A sapphire sky flecked with gold, but with edges of a troubling gray, over Bethlehem.
Parables of the Kingdom laid against great swaths of gold.
The Passion, devastatingly conveyed with drops and smears of blood.
And finally, a tree of life...redeeming, restoring...making all things new.
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12 of 14 people found the following review helpful By Ned Bustard on January 28, 2011
Format: Hardcover
The artist Makoto Fujimura is quite a favorite of ours. We first featured him in It Was Good: Making Art to the Glory of God. Then he was interviewed (twice) in our book Objects of Grace: Conversations on Creativity and Faith. And just recently we did a small book, Soliloquies, showcasing his art alongside the paintings of Georges Rouault.

But enough about us.

This post is to let you know that Mako has recently partnered with Crossway to create a an illuminated harmony of the Gospels to celebrate the KJV's 400th anniversary. It is easy to imagine how lovely the book would be, based on the reproductions of his paintings in our Square Halo titles, but to see it in your hands is breath taking. It is like holding a new Book of Kells. It is a joy to page through and discover the decorated caps at the beginning of chapters, the marginalia gracefully littering the pages, and of course, the full paintings. My favorite of the larger works was the piece that begins the gospel according to John called "In the Beginning."

Mako's art is what I'd call semi-abstract because he often brings in visual elements that the viewer recognizes--like a tree, or a fish, or a flower, etc. This made it especially delightful to page through The Four Holy Gospels (Cloth over Board). The marginalia is a combination of representational and abstract paintings.
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5 of 6 people found the following review helpful By Douglas Groothuis on January 23, 2013
Format: Hardcover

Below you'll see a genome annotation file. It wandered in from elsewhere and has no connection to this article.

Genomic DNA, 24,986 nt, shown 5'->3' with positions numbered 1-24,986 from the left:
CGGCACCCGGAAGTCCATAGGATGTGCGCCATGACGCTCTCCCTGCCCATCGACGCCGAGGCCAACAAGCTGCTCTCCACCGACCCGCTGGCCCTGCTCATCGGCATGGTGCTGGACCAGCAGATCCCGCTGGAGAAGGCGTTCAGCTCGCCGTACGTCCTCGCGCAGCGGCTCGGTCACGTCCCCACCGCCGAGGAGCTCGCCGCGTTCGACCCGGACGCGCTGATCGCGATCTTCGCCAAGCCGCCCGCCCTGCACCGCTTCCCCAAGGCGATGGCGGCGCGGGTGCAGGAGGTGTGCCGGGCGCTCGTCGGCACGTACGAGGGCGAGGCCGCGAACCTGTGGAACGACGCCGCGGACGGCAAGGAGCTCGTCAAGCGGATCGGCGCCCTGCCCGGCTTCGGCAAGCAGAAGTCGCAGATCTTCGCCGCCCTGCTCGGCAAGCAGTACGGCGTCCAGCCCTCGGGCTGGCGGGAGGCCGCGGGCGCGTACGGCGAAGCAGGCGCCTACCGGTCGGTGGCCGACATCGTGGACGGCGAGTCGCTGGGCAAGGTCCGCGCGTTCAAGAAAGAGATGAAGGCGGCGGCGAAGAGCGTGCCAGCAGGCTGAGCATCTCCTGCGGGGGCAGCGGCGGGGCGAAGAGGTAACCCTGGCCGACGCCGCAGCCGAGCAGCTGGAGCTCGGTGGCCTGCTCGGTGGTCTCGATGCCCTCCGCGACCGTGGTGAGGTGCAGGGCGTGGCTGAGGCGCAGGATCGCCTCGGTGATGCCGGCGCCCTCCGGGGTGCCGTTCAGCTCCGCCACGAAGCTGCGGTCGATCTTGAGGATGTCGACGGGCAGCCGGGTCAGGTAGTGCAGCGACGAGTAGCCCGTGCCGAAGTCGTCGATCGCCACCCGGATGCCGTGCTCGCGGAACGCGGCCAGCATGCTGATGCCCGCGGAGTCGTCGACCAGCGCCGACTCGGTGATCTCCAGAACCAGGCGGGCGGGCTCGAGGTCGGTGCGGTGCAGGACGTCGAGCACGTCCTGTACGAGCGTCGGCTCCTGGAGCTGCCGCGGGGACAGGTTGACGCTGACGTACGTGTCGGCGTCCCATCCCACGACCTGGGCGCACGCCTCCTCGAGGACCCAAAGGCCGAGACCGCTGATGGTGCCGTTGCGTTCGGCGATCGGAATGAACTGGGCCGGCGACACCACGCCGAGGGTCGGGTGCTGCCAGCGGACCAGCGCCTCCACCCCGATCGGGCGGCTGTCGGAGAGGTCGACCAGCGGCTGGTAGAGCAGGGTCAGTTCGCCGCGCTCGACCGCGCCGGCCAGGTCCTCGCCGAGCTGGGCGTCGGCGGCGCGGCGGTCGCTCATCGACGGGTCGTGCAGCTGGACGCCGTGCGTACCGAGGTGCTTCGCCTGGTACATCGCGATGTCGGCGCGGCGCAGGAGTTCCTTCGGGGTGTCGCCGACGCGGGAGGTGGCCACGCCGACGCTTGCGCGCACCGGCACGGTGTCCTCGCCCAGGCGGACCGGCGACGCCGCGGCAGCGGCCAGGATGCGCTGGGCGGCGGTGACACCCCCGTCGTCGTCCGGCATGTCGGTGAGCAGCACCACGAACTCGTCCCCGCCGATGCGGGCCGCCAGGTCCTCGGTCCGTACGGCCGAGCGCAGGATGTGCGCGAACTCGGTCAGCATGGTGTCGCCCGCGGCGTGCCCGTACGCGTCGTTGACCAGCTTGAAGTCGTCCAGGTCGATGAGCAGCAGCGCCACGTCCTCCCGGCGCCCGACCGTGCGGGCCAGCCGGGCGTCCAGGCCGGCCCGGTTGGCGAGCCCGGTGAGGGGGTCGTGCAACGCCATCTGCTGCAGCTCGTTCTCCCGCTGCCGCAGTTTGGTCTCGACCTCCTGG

Makoto Fujimura is a well-established painter based in New York City. That is rare enough, since so many artists perish as artists in that high competitive art world. But Furimura, who is Japanese-American (the significance of this will become clear below), is an evangelical Christian. He has been associated with Redeemer Presbyterian Church, which is pastored by prolific and best-selling author, Tim Keller.

Fujimura has given major exhibits and received significant grants. But he is not a "religious" painter who depicts biblical scenes or characters. Neither is his public predominately Christian. He has carved out a reputation by the uniqueness and skill of his artistic vision, one that fascinates many. While he is a Christian, Fujimura does not draw his inspiration so much from classic Western realistic painters as from twentieth century abstract (or nonrepresentatinal) art and from artistic sensibilities and techniques from his native Japan. These involve novel application devices and pulverized metal. His works often radiate an incandescence rooted primarily in color and materials--not in perspective or direct representation. These paintings can be quite mesmerizing on paper (I have yet to see one in person). Fujimura does have themes in mind for each painting (however arcane these may be to some observers). He has written on his philosophy and practice of art in a book called Refractions: A Journey of Faith, Art, and Culture (NavPress, 2009), on his blog, and elsewhere. More of his paintings can be found in Soliloquies (2009), along with those of Georges Rouault.

Now Fujimura has illustrated the Four Gospels, which uses the English Standard Version. In so doing, the book continues the ancient Christian tradition of an illuminated manuscript.
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The Four Holy Gospels, ESV Bible (Slipcase)